Mayor Bill de Blasio told state lawmakers on Wednesday that he wants the city’s schools to be permanently controlled by the mayor, a move that would end the cycle of renewing that state law every few years and illustrates a growing consensus about how the city’s schools should be governed.

“Before mayoral control, the city’s school system was balkanized,” de Blasio said. “School boards exerted great authority with little accountability and we saw far too many instances of mismanagement, waste and corruption.”

Making mayoral control permanent “would build predictability into the system, which is important for bringing about the deep, long-range reforms that are needed,” de Blasio added.

In more than 10 minutes of testimony dedicated to education policy — a central focus of Gov. Andrew Cuomo’s budget plan this year — the mayor aggressively defended his record on education over his first year in office. He emphasized his administration’s commitment to closing low-performing schools after giving them time to improve and the city’s commitment to removing low-performing teachers from the classroom, and he rejected a state-takeover model that Cuomo has proposed for struggling districts and schools.

“The fact is that mayoral control already makes clear who is responsible for struggling schools in New York City. I am,” he said. “I am fully accountable to the people of New York City and if they do not believe I have succeeded they will have the opportunity not to renew my contract” in the 2017 mayoral election.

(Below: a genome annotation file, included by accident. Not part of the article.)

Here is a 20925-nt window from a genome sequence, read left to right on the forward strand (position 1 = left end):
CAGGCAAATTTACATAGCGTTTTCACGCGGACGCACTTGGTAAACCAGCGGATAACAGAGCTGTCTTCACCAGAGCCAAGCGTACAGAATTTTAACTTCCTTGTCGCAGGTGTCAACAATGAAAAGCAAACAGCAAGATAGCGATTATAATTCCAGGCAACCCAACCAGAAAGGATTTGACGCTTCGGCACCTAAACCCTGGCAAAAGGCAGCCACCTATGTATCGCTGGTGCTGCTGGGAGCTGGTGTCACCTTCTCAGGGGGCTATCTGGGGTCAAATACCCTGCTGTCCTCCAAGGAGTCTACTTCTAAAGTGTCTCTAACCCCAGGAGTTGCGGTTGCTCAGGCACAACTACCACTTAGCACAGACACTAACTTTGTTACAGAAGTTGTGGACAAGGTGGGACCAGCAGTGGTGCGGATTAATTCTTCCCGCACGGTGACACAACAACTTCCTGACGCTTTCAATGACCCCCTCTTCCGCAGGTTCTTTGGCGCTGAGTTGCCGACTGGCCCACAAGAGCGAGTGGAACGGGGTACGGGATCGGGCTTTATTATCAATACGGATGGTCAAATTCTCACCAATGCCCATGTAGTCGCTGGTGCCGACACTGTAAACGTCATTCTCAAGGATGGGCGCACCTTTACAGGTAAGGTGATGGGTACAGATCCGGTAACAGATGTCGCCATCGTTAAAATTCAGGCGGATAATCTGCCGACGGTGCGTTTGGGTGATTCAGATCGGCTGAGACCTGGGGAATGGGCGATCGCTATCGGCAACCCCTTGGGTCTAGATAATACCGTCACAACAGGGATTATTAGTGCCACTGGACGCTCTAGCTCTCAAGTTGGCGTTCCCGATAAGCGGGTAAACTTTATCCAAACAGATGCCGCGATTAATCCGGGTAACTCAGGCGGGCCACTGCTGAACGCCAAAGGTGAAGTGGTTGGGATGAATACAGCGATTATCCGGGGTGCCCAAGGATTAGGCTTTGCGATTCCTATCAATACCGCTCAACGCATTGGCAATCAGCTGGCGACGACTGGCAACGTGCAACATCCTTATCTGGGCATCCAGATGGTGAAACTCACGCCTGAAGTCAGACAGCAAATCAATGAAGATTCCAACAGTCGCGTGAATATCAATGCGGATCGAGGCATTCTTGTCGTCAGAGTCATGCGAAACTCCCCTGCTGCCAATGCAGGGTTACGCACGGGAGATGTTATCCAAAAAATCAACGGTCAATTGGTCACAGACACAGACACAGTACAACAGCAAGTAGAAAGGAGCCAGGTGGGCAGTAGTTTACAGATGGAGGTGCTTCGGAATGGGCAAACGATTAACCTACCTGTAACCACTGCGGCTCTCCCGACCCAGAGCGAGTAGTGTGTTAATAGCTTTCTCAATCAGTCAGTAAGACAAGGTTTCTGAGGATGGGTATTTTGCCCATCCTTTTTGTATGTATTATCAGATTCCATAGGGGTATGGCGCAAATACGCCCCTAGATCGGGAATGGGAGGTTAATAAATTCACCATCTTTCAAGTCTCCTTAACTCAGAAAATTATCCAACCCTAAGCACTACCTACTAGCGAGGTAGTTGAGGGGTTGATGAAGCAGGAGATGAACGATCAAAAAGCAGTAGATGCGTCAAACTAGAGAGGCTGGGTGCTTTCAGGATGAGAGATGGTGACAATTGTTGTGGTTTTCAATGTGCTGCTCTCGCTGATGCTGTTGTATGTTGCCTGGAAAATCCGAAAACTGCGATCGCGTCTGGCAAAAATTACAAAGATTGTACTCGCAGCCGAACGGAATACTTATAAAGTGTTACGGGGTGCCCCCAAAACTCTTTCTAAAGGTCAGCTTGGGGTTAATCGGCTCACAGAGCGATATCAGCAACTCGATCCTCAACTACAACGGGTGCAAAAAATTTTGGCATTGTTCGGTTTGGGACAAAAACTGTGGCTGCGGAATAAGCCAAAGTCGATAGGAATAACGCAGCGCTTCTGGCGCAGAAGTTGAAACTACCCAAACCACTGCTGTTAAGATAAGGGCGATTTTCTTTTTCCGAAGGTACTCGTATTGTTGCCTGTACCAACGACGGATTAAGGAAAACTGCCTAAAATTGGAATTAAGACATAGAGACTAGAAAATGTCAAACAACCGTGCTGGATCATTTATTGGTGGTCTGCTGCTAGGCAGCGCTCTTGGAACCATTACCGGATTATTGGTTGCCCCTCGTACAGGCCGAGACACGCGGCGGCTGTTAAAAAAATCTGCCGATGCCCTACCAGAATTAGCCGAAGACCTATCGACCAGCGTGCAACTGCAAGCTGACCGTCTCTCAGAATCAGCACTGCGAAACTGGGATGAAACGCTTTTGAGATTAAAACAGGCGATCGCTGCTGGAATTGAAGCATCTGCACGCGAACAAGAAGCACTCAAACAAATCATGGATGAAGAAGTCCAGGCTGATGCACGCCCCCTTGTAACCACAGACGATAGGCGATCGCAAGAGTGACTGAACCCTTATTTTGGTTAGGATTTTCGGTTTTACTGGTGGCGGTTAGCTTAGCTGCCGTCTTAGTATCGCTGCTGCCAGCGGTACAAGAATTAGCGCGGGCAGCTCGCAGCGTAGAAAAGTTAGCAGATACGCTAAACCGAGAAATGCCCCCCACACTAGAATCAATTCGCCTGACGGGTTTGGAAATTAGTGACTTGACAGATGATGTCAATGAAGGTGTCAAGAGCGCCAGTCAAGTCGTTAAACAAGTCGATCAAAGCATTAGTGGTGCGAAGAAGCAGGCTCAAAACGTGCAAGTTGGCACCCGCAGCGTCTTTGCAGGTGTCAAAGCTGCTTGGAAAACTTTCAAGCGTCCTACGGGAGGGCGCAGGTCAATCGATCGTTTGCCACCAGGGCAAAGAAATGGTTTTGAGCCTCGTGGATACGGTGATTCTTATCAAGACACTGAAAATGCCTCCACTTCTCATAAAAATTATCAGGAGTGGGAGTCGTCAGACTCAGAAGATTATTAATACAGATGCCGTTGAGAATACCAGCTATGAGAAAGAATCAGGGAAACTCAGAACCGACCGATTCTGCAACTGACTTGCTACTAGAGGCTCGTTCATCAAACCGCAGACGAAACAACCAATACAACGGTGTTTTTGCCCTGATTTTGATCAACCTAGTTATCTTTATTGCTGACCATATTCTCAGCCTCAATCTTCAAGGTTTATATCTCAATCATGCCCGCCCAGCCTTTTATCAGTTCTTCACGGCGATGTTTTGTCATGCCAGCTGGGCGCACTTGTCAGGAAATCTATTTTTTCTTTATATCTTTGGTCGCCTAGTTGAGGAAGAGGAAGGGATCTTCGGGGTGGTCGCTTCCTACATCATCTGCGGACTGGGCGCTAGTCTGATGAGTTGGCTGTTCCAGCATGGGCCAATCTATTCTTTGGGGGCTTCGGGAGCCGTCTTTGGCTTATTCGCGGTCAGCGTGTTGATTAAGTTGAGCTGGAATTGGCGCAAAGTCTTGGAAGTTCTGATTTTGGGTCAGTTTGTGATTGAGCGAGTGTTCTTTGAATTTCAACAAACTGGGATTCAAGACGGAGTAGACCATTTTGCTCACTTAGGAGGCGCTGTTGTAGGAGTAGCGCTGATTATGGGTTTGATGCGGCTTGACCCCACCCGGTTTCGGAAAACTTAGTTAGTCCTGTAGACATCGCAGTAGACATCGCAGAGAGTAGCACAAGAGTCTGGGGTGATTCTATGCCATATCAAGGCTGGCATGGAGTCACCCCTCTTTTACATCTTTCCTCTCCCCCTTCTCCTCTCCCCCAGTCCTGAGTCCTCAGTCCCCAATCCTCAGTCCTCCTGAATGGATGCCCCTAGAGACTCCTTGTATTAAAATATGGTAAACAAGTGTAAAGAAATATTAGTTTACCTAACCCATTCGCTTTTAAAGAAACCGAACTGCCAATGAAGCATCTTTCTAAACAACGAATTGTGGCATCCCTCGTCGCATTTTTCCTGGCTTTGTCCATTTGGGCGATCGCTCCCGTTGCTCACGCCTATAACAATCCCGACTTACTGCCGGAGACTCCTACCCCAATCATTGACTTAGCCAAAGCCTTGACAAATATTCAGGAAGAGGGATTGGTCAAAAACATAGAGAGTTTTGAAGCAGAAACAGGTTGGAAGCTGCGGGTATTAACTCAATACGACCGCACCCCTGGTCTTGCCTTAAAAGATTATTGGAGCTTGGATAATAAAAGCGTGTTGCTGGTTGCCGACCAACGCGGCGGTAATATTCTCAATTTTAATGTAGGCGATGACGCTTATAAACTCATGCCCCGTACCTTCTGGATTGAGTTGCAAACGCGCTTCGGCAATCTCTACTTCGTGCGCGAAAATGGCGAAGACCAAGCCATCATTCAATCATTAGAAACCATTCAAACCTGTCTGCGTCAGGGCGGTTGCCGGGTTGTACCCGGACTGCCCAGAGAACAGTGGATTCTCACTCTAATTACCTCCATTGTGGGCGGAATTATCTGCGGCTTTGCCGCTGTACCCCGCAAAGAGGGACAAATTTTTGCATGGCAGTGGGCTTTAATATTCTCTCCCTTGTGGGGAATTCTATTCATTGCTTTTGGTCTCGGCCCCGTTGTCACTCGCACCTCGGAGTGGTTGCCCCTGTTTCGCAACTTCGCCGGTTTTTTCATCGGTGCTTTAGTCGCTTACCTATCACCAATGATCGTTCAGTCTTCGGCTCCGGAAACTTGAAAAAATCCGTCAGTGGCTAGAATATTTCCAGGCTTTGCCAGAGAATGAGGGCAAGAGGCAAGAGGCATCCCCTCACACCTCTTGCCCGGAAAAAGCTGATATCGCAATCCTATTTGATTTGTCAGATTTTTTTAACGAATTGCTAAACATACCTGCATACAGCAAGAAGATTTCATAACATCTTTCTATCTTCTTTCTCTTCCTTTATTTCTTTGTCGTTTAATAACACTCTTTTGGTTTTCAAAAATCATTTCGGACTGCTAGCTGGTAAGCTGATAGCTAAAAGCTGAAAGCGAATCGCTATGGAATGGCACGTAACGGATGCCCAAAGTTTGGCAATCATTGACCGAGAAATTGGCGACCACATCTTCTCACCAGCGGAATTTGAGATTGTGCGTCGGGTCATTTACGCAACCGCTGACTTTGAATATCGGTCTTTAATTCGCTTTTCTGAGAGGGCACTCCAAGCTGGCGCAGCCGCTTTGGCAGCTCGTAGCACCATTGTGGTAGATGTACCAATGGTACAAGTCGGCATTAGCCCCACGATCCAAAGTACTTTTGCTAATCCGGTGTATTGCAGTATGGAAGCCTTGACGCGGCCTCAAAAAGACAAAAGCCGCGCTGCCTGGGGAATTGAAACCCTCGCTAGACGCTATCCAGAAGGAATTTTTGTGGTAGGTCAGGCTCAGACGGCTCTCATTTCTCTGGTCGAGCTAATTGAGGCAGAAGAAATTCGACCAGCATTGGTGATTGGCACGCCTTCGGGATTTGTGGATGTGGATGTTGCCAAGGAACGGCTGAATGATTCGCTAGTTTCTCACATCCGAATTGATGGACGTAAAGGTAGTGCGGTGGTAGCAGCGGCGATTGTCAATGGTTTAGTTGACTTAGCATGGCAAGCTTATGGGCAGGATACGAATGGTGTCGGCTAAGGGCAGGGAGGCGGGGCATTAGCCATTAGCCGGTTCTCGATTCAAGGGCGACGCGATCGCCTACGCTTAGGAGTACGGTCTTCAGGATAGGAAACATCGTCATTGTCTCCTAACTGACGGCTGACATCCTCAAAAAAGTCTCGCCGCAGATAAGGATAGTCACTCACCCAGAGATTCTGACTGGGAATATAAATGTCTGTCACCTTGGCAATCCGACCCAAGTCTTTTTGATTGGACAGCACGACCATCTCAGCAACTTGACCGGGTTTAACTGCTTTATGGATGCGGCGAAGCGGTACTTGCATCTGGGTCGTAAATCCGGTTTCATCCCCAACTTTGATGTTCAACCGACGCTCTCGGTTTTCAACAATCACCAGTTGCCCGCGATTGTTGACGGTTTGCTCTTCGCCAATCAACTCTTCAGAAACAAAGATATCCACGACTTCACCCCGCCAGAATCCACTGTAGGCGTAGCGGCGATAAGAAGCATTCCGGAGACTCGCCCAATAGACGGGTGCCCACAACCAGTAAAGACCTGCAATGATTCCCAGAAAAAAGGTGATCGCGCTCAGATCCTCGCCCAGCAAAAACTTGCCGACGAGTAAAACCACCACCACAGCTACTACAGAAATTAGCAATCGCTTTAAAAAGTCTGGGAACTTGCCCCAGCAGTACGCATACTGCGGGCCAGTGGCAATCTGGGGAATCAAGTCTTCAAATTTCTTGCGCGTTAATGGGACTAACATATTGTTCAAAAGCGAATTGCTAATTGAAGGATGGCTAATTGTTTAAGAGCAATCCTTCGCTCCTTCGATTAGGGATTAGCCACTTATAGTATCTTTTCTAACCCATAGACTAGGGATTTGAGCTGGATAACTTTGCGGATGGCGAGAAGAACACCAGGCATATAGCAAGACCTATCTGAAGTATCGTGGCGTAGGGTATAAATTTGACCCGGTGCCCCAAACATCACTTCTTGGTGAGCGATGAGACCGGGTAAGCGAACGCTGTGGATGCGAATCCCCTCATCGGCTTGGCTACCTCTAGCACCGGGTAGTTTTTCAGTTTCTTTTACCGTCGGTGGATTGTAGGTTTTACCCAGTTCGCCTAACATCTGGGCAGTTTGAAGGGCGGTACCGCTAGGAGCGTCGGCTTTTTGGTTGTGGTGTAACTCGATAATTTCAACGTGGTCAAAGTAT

“Mayor Bloomberg and I agree on this,” he added.

Current law gives the mayor the power to appoint a schools chancellor, oversee the system’s $20 billion operating budget, and make decisions about how the city will try to lift student achievement across 1,600 district schools. The landmark legislation passed in 2002 after Mayor Michael Bloomberg’s election and amid a bipartisan wave of support for dismantling the city’s 32 local school boards. The law also created a citywide board, now called the Panel for Educational Policy, which votes on policy decisions.

The law first expired in 2009, spurring a months-long debate about whether mayor control had had a positive effect on the city’s schools. De Blasio, then a city councilman, was among those who criticized the way it had been implemented under Bloomberg.

Mayoral control was renewed that year, though lawmakers were unable to settle on revisions before the “sunset” deadline. They ultimately revised the law to limit the mayor’s power in a few relatively minor ways, such as by creating a public review process for when the city decides to close or move a school.

The law is set to expire again in June, and Gov. Cuomo has expressed his support for extending it for three years.